Entertainment

Abstrakto: How a Chicano from L.A. and a Hollywood Actor Learned to Make Beautiful Music Together

Meet Abstrakto.

ABSTRAKTO_revised

Their mission: to get your head nodding to their moody blend of cumbia, funk, reggae, dub and more.

#TBT Our first live performance at @PicnikPasadena on May 30, 2014. Who was there?

A video posted by Abstrakto (@abstraktomusic) on

Credit: @abstraktomusic / Instagram

Abstrakto is Asdru Sierra…

asdru-trumpet-abstrakto
Photo Credit: Angela Weiss / Getty

His voice (and trumpet playing) may sound familiar.

He’s a member of L.A. group Ozomatli…

Credit: KEXP / YouTube

Here he is getting down with OZO on the song “Cumbia de Los Muertos.”

And his partner, Balthazar Getty, probably looks familiar, too.

balt-getty-headshot
Credit: Michael Buckner / Getty

You’ve seen him in the movie Lord of the Flies and the shows Brothers & Sisters, Alias and Charmed. He’s also a member of the Getty family. They’re kind of a big deal.

So how did a Chicano from the Eastside of L.A. hook up with a wealthy Hollywood actor to start a band?

abstrakto-peace-high
Credit: Michael Bucker / Getty

Their kids grew up together.

Getty: “Our sons are the same age, just a few months apart, actually, and have been in school [together] since kindergarten. Now they’re both about to turn 15. I can remember very early on being on the younger side, in terms of parents, and then seeing Asdru, this kind of bad-ass rocker dude, and then figuring out very quickly who he was.”

Asdru: “It’s a trip because my early memories from first meeting him were, ‘Oh, you’re the guy from Lord of the Flies, man.’ Being one of the only two or three Mexican families in the school, he would see me and he would go ‘Ey, órale, que onda guey!'”

And Balthazar Getty isn’t just an actor. He’s been a beatmaker and producer for years.

Nada mas

A video posted by Balthazar Getty (@baltgetty) on

Getty’s band, Ringside, did the original version of this Enrique Iglesias hit:

Credit: Enrique Iglesias / YouTube

Whaaaaat?

wee-bey

After listening to one of Sierra’s solo tracks, Getty suggested they work together.

@asdrusierra & @baltgetty are ABSTRAKTO.

A photo posted by Abstrakto (@abstraktomusic) on

Asdru wasn’t sure if he was ready to step out on his own.

Look at the cool merch I got for my phone. Anyone want one? I'll hook you up, I got a bunch in my trunk #abstrakto

A photo posted by Abstrakto (@abstraktomusic) on

But Abstrakto found their groove.

Rehearsing….

A photo posted by Abstrakto (@abstraktomusic) on

Photo Credit: @abstraktomusic / Instagram

Asdru: “Balthazar has a passion. He’s one of those guys that really passionately believes in what I did. It’s like a music art gallery for what I do. He made it possible for me to do that, that’s really fucking awesome.”

Getty: “He knows that I’m a beast in the studio and he knows that it’s my medium, which is drum machines and keyboards and stuff. That’s what I do and he’s known that for a very long time. When we were ready to rock I was like, ‘Let’s do this.’ And he was like, ‘Hell yeah.'”

Asdru: “[Getty] did what a director does. He directed. He helped me focus. I would get stuck in a creative hole and he would dig me up.”

The result is a self-titled debut full of brooding, cinematic tracks.

Credit: purplehausmusic / YouTube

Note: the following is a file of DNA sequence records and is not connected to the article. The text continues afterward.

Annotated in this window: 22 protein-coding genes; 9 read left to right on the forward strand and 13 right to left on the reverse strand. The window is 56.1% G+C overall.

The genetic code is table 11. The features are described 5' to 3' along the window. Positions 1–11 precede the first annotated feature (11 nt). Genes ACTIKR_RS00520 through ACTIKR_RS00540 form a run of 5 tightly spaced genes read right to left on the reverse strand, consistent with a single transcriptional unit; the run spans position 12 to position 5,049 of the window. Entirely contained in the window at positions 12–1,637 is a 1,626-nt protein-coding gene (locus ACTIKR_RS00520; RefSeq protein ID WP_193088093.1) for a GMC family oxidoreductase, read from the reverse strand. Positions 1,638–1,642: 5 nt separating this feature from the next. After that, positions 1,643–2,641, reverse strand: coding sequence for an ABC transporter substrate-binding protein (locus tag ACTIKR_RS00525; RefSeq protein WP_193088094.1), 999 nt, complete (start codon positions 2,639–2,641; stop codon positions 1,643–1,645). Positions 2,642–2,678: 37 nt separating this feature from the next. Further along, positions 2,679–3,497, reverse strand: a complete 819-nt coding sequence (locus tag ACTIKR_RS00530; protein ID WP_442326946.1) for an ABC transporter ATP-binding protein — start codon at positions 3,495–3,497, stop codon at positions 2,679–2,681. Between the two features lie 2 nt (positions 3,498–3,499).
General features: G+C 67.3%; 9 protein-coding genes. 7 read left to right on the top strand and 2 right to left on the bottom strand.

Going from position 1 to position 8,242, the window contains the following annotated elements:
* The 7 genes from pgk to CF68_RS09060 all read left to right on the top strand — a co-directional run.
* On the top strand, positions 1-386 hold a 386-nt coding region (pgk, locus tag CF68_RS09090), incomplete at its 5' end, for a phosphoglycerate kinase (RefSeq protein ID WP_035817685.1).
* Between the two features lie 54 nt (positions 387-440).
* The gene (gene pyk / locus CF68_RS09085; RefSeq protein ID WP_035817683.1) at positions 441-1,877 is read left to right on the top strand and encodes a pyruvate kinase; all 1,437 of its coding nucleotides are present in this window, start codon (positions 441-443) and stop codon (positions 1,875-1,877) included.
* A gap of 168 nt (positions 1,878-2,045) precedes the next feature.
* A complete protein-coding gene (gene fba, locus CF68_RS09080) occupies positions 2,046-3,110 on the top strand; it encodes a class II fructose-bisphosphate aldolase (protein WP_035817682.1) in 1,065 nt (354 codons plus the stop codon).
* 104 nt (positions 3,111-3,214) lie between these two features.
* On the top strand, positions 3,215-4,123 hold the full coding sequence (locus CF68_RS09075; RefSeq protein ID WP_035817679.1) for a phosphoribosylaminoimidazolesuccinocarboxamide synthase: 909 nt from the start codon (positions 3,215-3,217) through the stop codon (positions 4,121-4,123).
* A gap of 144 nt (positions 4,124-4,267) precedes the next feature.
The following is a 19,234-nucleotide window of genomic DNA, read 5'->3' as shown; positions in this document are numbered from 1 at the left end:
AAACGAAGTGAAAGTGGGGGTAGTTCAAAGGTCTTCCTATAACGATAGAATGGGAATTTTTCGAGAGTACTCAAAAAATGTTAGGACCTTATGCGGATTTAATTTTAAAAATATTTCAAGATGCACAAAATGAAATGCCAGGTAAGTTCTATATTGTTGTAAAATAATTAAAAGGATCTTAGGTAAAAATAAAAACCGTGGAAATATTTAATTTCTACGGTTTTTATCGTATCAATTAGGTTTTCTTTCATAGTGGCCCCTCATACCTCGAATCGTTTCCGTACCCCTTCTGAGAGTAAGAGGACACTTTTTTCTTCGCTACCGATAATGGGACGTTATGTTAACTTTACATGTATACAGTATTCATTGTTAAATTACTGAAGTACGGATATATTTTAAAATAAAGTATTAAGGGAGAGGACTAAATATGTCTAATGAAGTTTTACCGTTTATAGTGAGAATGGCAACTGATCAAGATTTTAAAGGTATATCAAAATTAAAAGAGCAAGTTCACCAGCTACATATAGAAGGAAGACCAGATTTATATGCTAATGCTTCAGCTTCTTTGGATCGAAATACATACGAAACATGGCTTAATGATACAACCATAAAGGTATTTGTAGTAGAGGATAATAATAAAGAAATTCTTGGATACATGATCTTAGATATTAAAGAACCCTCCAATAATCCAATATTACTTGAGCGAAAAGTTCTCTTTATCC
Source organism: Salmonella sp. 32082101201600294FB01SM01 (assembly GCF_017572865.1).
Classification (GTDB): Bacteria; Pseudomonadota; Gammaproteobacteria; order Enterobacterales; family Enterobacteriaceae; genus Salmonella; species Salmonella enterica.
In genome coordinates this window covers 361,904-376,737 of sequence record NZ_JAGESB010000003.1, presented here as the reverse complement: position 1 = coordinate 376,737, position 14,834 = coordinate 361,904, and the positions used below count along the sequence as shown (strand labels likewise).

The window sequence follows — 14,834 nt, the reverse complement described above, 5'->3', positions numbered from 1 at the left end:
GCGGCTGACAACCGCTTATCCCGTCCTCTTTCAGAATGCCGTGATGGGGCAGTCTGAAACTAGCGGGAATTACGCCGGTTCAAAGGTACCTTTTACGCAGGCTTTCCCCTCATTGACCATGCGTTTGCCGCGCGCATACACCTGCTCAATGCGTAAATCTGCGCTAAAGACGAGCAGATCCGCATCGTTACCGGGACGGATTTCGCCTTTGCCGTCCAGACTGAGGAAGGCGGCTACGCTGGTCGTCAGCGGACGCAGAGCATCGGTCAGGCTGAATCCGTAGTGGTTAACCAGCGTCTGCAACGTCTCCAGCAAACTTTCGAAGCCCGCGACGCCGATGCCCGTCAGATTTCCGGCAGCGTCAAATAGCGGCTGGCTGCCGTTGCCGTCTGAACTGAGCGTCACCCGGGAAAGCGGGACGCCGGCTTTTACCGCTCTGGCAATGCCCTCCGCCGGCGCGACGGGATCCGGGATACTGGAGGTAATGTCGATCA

Abstrakto believe their self-titled debut is the soundtrack to a movie that hasn’t been written yet. Getty says it feels like the music to a Tarantino or Robert Rodriguez film. Asdru says it could be an Alejnadro González Iñárritu movie.

Asdru: “The world will see the definition of anything through a really good film. You wanna have somebody really understand you? Create a movie and explain it really well. Have it as a testament to what really is, like real journalism … music is good journalism. It shows the way things are, with more feelings and more emotion.”

They’re not afraid to get dark…

Credit: purplehausmusic / YouTube

Asdru: I grew up in Glassell Park. It’s so weird to go back to Echo Park and there’s like white people taking pictures. I remember it was emptied out all the time, with drugs. My brother in particular, the one I write about in my music was caught up in that. I saw a lot of violence, a lot of friends murdered. A lot of guns, AK 47’s. I knew more about guns back then as kids do now. Now the reason my kid knows what it is because of video games. I knew because the kid next door had one and he didn’t know how to shoot it.

Whenever there was a drive-by, my dad would say, ‘Al suelo’ – ‘To the floor.’ I would hear the shots almost every single day. I would just put on my headphones and try and to drive it out. Not as a form of escape, but as a form of release. This record, Abstrakto, is the kind of music you listen with your headphones.

But they also want to make you move.

Now they’re ready to spread their word.

 abstrakto-performing-live

Photo Credit: Vivien Killilea / Getty

Getty: “I’m as excited about this as I’ve been about anything and I believe we can touch people all over the world, from Ibiza to Mexico City. It feels that it’s universal; it’s global. People that don’t speak a word of Spanish are thinking, ‘This shit’s crazy.’ From Armenian drivers to guys in Italy on the beach to beat heads in L.A. to, you name it. I have played this record all over the world and nobody needs to speak the language. You get it.”

What kind of movie would you direct to the music of Abstrakto? Let us know in the comments below. 

Chiquis And Becky G Release Video For Spanish-Language Version Of Dolly Parton’s Hit Song ‘Jolene’

Entertainment

Chiquis And Becky G Release Video For Spanish-Language Version Of Dolly Parton’s Hit Song ‘Jolene’

ChiquisOnline / YouTube

Dolly Parton’s “Jolene” is arguably one of the most iconic songs in American music. We have all heard bits and pieces of the song growing up because it is just that iconic. After almost 50 years, “Jolene” has another Spanish-language cover brought to us by Becky G and Chiquis.

Spanish-speaking country music fans have a new cover to celebrate.

Becky G and Chiquis have released the music video for their Spanish-language cover of the American classic song “Jolene.” Originally released by Dolly Parton in 1973, “Jolene” is one of those songs that have become a timeless classic of American music.

Country music is quickly becoming a favorite genre in the Latino community. There has been a 25 percent increase in Latino support of country music. When you consider how many Latinos live in the south in states like Texas, it kind of makes sense.

Rolling Stone magazine claimed that it was the first Spanish-language cover of the song.

The magazine got called out on Twitter after claiming that this was the first Spanish-language cover of “Jolene.” The cover by regional Mexican music divas Becky G and Chiquis is good but it is not the first.